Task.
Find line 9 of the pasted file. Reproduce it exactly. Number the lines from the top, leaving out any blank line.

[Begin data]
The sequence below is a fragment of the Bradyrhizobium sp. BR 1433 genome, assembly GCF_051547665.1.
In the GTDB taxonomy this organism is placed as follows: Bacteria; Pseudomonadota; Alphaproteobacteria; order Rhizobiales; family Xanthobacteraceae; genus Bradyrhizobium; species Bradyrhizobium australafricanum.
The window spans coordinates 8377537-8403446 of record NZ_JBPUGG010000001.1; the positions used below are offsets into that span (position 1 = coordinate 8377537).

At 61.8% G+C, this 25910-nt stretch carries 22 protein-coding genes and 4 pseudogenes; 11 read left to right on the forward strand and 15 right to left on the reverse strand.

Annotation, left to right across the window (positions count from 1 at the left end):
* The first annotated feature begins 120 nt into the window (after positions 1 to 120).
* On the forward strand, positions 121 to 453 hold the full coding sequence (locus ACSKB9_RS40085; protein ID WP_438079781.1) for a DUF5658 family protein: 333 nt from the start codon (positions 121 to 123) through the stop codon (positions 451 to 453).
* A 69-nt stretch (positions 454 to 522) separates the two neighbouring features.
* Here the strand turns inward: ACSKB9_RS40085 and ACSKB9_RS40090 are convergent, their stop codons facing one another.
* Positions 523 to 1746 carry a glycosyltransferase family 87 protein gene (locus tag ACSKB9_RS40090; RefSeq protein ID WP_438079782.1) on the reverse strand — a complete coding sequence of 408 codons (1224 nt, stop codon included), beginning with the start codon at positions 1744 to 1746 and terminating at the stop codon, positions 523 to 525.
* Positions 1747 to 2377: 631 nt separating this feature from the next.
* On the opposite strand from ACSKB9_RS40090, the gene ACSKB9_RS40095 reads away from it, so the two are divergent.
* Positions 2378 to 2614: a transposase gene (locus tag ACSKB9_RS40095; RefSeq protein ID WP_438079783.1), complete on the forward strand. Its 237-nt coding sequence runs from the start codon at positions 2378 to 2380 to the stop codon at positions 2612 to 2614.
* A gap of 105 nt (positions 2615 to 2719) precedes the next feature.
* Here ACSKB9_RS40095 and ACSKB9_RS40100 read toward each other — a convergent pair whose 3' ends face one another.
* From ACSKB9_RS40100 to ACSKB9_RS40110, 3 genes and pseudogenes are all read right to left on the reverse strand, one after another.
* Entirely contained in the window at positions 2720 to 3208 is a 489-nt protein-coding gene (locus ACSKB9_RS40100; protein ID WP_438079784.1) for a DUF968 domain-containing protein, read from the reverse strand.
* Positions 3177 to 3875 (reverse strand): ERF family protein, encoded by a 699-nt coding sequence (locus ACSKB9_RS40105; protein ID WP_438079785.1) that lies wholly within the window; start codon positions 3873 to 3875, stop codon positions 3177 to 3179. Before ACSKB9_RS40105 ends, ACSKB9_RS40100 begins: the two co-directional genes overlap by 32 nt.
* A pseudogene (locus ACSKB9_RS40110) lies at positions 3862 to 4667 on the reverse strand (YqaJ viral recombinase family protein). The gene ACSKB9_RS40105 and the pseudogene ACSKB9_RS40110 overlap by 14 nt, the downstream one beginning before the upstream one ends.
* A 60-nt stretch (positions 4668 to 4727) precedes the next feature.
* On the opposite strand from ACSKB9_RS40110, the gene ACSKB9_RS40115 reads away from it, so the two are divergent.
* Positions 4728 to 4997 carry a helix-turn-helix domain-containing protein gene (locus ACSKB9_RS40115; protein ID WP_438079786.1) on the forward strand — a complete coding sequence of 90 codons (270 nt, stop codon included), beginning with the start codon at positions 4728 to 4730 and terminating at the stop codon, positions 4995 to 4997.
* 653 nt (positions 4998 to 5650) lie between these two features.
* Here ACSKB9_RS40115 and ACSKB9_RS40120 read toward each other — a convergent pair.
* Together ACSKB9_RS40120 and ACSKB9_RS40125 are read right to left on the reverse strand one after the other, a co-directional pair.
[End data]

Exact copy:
* Here the strand turns inward: ACSKB9_RS40085 and ACSKB9_RS40090 are convergent, their stop codons facing one another.